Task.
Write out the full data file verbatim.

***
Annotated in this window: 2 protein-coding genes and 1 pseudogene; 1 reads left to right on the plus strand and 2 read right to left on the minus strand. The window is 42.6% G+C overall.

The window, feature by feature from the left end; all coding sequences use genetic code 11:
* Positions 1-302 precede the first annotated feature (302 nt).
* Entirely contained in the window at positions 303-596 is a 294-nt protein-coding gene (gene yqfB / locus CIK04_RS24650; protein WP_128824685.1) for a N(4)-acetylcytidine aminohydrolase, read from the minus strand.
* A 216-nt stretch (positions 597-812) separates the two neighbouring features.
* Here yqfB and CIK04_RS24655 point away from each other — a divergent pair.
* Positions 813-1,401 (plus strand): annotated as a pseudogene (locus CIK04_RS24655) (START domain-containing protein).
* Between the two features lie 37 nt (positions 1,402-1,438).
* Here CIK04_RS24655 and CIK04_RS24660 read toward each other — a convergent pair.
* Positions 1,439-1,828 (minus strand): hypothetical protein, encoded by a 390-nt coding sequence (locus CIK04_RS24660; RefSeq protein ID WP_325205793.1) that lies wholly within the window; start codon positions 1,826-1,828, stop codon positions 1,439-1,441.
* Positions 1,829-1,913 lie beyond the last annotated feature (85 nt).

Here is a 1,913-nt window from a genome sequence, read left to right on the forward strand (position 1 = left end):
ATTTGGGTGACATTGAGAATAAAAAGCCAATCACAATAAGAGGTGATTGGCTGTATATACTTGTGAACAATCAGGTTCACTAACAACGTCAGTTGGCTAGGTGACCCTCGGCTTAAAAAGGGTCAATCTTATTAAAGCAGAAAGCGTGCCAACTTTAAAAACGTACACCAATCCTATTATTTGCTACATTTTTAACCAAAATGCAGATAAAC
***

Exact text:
Annotated in this window: 2 protein-coding genes and 1 pseudogene; 1 reads left to right on the plus strand and 2 read right to left on the minus strand. The window is 42.6% G+C overall.

The window, feature by feature from the left end; all coding sequences use genetic code 11:
* Positions 1-302 precede the first annotated feature (302 nt).
* Entirely contained in the window at positions 303-596 is a 294-nt protein-coding gene (gene yqfB / locus CIK04_RS24650; protein WP_128824685.1) for a N(4)-acetylcytidine aminohydrolase, read from the minus strand.
* A 216-nt stretch (positions 597-812) separates the two neighbouring features.
* Here yqfB and CIK04_RS24655 point away from each other — a divergent pair.
* Positions 813-1,401 (plus strand): annotated as a pseudogene (locus CIK04_RS24655) (START domain-containing protein).
* Between the two features lie 37 nt (positions 1,402-1,438).
* Here CIK04_RS24655 and CIK04_RS24660 read toward each other — a convergent pair.
* Positions 1,439-1,828 (minus strand): hypothetical protein, encoded by a 390-nt coding sequence (locus CIK04_RS24660; RefSeq protein ID WP_325205793.1) that lies wholly within the window; start codon positions 1,826-1,828, stop codon positions 1,439-1,441.
* Positions 1,829-1,913 lie beyond the last annotated feature (85 nt).

Here is a 1,913-nt window from a genome sequence, read left to right on the forward strand (position 1 = left end):
ATTTGGGTGACATTGAGAATAAAAAGCCAATCACAATAAGAGGTGATTGGCTGTATATACTTGTGAACAATCAGGTTCACTAACAACGTCAGTTGGCTAGGTGACCCTCGGCTTAAAAAGGGTCAATCTTATTAAAGCAGAAAGCGTGCCAACTTTAAAAACGTACACCAATCCTATTATTTGCTACATTTTTAACCAAAATGCAGATAAAC